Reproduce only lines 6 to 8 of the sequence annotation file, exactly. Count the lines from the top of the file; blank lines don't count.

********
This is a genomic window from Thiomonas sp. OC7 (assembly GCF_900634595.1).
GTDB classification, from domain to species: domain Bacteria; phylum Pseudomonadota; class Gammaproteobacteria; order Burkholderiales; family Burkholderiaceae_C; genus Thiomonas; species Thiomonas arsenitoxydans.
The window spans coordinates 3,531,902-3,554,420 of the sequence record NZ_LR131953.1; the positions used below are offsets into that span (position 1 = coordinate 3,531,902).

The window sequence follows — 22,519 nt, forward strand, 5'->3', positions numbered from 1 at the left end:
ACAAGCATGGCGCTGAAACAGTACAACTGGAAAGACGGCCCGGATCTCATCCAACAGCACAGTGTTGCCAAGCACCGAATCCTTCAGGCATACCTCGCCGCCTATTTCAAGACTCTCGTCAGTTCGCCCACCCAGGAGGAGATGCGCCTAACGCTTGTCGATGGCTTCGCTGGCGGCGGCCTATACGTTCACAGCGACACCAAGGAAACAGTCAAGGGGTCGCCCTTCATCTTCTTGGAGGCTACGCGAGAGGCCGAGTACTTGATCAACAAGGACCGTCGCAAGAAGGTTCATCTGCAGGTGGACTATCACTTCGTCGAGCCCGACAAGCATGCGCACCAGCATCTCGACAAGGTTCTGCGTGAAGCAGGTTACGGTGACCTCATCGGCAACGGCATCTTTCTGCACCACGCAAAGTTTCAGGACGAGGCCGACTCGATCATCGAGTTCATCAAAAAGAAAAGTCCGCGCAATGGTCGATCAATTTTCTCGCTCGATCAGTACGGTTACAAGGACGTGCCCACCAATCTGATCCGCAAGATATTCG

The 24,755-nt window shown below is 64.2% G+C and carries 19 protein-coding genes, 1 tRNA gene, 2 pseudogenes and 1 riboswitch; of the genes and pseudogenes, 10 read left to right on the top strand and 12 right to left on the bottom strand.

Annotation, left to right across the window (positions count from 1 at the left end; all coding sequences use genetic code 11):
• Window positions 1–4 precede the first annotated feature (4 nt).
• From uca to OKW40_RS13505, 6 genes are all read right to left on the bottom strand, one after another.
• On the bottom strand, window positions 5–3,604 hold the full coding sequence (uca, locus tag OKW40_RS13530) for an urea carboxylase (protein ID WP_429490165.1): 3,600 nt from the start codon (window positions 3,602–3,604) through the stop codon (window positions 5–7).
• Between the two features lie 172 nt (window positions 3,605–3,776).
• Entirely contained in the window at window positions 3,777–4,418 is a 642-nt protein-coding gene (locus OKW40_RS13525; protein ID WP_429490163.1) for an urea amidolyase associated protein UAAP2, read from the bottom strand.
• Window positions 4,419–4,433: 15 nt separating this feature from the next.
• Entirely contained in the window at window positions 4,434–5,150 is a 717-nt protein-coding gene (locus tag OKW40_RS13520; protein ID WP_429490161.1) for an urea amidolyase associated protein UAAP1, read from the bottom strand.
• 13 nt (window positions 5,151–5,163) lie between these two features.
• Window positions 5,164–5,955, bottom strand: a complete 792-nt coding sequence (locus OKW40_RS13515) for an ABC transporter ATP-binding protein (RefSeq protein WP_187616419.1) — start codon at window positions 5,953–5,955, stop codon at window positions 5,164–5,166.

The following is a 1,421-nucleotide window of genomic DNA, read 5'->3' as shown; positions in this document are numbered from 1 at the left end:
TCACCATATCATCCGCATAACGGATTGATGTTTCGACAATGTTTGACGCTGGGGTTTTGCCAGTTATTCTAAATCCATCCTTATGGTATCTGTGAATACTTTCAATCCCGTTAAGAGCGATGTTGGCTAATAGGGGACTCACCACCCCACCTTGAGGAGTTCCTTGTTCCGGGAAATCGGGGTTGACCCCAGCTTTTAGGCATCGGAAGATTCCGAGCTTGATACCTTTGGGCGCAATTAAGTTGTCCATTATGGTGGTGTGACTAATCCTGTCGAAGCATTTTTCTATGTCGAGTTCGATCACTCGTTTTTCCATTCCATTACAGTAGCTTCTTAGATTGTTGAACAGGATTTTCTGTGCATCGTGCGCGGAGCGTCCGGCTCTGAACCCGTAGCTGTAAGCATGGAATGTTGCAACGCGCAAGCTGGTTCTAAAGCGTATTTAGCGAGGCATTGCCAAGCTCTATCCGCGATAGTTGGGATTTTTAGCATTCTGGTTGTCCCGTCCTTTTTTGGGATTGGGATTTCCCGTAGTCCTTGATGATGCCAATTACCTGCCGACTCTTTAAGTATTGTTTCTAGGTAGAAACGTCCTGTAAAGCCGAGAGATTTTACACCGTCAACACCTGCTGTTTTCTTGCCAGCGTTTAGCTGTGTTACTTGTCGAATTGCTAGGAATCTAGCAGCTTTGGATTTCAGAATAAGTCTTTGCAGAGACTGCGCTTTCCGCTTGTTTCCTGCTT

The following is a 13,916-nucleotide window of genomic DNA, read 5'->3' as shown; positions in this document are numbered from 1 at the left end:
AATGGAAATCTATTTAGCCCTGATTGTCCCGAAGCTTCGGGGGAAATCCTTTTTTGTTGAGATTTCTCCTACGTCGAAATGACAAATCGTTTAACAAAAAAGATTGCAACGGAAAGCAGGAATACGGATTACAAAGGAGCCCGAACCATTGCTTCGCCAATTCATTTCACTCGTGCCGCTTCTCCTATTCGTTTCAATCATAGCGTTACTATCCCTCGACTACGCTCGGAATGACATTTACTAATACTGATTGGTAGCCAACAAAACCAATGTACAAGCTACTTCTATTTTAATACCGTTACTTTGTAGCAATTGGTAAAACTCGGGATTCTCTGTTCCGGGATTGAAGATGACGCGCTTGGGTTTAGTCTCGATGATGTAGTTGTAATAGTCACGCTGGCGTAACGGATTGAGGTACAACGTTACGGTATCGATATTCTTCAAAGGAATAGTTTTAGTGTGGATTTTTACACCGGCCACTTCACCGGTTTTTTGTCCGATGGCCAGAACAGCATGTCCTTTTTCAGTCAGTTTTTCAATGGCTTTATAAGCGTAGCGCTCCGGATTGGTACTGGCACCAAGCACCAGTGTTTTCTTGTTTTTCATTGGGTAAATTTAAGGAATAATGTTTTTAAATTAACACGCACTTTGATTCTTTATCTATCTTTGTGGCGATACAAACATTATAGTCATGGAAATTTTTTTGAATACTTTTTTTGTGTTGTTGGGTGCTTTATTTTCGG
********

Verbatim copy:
The 24,755-nt window shown below is 64.2% G+C and carries 19 protein-coding genes, 1 tRNA gene, 2 pseudogenes and 1 riboswitch; of the genes and pseudogenes, 10 read left to right on the top strand and 12 right to left on the bottom strand.

Annotation, left to right across the window (positions count from 1 at the left end; all coding sequences use genetic code 11):
• Window positions 1–4 precede the first annotated feature (4 nt).